Smartwatches Could Soon Track Your Every Move, Thanks to New Research

This algorithm can help you stalk yourself.

Imagine a record of your entire day; when you sit, stand, even when you brush your teeth. Sounds unnecessary perhaps, but scientists at the University of Sussex have invented an algorithm for your smartwatch that uses machine learning to keep track of your every move.

The researchers say that such a technology could be used in healthcare scenarios or for gathering data for consumer research.

Smartwatches are engineered to recognize a number of specific activities, but they have to be programmed into the technology. This new algorithm takes that functionality to the next level, enabling the technology to actually detect activities as they’re happening.

“Here we present a new machine-learning approach that detects new human activities as they happen in real time, and which outperforms competing approaches,” says Dr. Hristijan Gjoreski of the University of Sussex.

Traditionally, he says, a smartwatch picks up on bursts of activity and then deduces what a person is up to. So, continuous steps imply a walk, but if a person stops momentarily, and then begins again, the technology clocks that as two separate walks as opposed to one that includes a short pause.

This new algorithm will track activity continuously, so it will be able to detect the nuances of transitions from one activity to the next, as well as track the activity itself. With an interrupted walk — to follow that example — the algorithm’s machine learning would allow it to assume that a walk could continue following short pauses, and it would therefor hold onto data while it waits to determine if the walk will in fact keep going.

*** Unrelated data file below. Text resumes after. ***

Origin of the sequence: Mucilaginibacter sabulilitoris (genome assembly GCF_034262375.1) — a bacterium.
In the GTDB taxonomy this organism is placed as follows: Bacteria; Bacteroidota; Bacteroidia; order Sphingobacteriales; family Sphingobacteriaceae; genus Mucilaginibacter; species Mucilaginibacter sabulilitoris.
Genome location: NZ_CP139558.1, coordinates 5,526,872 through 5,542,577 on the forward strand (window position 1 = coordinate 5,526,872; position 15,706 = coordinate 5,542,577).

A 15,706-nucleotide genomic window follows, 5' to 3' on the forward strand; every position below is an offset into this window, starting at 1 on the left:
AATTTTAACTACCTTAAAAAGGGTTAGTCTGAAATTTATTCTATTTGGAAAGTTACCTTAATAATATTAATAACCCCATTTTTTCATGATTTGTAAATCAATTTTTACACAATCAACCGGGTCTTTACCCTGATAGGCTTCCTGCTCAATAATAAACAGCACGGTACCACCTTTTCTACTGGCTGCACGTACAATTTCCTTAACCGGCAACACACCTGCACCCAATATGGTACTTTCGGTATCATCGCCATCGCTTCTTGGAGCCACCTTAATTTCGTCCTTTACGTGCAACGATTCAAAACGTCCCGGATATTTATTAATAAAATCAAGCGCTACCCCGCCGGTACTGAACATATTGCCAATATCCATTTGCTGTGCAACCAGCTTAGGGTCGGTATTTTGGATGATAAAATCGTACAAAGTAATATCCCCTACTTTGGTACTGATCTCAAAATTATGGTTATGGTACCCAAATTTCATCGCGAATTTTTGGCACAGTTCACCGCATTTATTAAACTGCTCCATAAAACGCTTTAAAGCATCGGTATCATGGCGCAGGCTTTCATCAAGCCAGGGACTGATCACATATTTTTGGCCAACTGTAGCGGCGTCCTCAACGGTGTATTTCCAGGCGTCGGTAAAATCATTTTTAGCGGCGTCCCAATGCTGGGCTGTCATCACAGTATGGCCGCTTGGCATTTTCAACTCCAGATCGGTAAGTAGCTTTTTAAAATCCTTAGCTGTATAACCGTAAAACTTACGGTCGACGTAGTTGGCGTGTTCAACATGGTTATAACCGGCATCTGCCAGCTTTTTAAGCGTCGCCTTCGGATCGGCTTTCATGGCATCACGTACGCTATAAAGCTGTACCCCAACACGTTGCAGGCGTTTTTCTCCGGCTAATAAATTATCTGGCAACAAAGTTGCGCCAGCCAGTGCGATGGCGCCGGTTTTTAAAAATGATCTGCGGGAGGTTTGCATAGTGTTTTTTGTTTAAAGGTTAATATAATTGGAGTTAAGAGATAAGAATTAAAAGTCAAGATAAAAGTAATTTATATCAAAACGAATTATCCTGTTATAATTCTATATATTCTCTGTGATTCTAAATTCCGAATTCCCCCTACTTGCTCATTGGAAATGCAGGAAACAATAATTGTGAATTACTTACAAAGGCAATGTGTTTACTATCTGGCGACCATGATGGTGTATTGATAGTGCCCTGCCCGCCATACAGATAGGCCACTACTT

Dr. Daniel Roggen, head of the Sensor Research Technology Group at the University of Sussex, will speak about the technology on September 6 at the British Science Festival’s event, “In the era of wearable technologies.”

“Future smartwatches will be able to better analyze and understand our activities by automatically discovering when we engage in some new type of activity,” Roggen says. “This new method for activity discovery paints a far richer, more accurate, picture of daily human life.”

Of course, any product that can gather data on your entire day could have consequences for individual privacy; imagine helicopter parents forcing kids to wear a smartwatch with this technology, or employers having a new way to monitor productivity. It sounds pretty grim. When applied to research, however, this algorithm could be helpful for monitoring the daily behaviour of individuals and aid in diagnoses, or it could be used to help compile data for studies.

Research on the algorithm will be published at the International Symposium on Wearable Computers, which runs from September 11 to 15 in Maui.

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